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Old 11-06-2010, 06:44 AM   #7
Groo
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Aug 2010
Torrance, CA
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I just completed a Dry Stout recipe that had flaked barley in it. It was only my third brew and I wasn't sure if I should go for the extract with steeping specialty grains or the partial mash.

From listening to the episode about dry stouts on the old Jamil Shows he said you can get some benefits of the flaked barley with just a steep but in the end I ended up going with a partial mash. I did the stovetop version and I actually hit my OG right on.

If possible I'd say go for the partial mash, it was sort of exciting.

The main difference is that the steeping is 155 degrees for a half hour but the partial mash is something like 155 degrees for an hour then another 10 minutes in your sparge water.

 
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Old 11-06-2010, 06:52 AM   #8
ChshreCat
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Aug 2008
Camano Island, Washington
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There is mashing and there is steeping. The difference between the two is enzymes. If you aren't using a base malt to provide enzymes, then you are steeping. If you have enough base malt to convert the starches in your grains, then you are mashing. Assuming you are using proper volumes, temps and times of course. If you go though all the motions of mashing, but don't have base malt, then it's just steeping, even if you're hitting temps and sparging and everything. Gotta have the enzymes to mash.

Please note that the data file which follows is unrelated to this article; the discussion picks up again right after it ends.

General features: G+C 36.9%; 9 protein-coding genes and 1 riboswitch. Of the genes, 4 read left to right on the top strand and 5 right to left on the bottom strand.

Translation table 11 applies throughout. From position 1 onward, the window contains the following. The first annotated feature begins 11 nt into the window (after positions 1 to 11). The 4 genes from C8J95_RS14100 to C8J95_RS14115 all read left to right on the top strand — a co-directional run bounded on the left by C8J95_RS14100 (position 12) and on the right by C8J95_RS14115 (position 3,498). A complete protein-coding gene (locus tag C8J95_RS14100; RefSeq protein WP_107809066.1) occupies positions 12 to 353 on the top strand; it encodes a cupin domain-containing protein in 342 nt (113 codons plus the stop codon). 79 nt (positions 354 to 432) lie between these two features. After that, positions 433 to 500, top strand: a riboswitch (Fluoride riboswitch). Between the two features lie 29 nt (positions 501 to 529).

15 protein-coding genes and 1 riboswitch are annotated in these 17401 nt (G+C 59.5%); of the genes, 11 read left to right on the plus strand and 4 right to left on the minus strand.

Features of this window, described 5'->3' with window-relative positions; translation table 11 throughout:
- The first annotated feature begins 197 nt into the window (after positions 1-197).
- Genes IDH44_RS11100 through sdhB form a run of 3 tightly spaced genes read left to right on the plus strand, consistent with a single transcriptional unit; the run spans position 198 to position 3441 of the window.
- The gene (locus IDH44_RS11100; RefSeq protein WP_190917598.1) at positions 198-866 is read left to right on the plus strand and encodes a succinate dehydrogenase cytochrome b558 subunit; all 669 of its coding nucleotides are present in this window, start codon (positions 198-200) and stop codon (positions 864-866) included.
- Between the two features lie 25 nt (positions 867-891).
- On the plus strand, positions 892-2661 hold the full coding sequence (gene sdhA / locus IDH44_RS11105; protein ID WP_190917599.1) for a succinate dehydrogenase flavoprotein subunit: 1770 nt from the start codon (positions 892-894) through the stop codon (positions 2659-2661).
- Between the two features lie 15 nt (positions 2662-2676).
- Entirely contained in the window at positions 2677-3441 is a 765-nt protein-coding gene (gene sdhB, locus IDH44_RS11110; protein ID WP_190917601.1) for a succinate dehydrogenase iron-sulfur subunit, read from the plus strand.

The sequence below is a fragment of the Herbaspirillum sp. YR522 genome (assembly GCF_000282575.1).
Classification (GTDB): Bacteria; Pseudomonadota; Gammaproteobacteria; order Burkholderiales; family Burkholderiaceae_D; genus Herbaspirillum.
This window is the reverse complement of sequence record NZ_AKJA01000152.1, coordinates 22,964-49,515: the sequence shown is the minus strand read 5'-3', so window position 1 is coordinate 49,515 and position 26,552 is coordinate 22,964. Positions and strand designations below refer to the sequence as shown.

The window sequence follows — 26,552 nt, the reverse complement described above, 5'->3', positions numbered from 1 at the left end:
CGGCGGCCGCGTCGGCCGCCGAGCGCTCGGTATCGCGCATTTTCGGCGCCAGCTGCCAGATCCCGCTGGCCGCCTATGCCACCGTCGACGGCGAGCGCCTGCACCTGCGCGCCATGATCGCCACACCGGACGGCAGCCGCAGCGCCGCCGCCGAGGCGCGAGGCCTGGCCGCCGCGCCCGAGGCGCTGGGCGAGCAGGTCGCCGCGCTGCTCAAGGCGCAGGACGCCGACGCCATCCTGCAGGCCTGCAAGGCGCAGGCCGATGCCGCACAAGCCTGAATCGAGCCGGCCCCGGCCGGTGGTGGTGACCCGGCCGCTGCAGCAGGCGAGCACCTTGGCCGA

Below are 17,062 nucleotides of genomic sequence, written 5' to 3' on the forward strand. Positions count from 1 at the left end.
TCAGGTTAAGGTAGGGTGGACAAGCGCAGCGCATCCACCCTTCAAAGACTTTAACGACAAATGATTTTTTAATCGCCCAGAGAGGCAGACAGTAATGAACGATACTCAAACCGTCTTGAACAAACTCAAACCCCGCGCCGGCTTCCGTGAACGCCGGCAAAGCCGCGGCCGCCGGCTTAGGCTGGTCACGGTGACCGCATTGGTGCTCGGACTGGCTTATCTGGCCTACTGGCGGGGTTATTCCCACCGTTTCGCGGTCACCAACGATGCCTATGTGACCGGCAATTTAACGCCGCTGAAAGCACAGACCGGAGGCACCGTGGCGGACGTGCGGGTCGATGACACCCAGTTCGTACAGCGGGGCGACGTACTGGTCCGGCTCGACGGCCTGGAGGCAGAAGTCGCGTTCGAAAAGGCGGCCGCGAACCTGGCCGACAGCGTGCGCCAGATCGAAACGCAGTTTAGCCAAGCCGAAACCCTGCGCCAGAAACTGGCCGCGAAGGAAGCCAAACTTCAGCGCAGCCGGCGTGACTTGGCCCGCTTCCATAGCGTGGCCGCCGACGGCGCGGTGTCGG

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Old 11-06-2010, 06:59 AM   #9
Groo
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Aug 2010
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Quote:
Originally Posted by ChshreCat View Post
There is mashing and there is steeping. The difference between the two is enzymes. If you aren't using a base malt to provide enzymes, then you are steeping. If you have enough base malt to convert the starches in your grains, then you are mashing. Assuming you are using proper volumes, temps and times of course. If you go though all the motions of mashing, but don't have base malt, then it's just steeping, even if you're hitting temps and sparging and everything. Gotta have the enzymes to mash.
Does this mean if we are steeping but have some base malt in there that we are basically mashing? Your explanation is the simplest and best I've seen, there was a difference that I couldn't wrap my head around until now.

 
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Old 11-06-2010, 07:17 AM   #10
Frodo
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Nov 2009
Reno, NV
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Quote:
Originally Posted by Groo View Post
Does this mean if we are steeping but have some base malt in there that we are basically mashing?
Not necessarily. He said volume is a part of it too, and temps are extremely important.

1) To have the enzymes from the base malts be able to convert the starches to sugars effectively in the other grains that need to be mashed but don't have the diastatic power to convert themselves, the mash must not be too thick nor too thin. A proper mash consistency is between 1 to 2 quarts of water per pound of grain.

2) You also must have enough base malt.

3) The temp must be right for enzyme activity, and depending on whether you want more fermentable vs. non-fermentable sugars the typical single infusion mash temp is 150 to 158F, held until the starches have been converted (which can be tested with iodine).

Reason: add stuff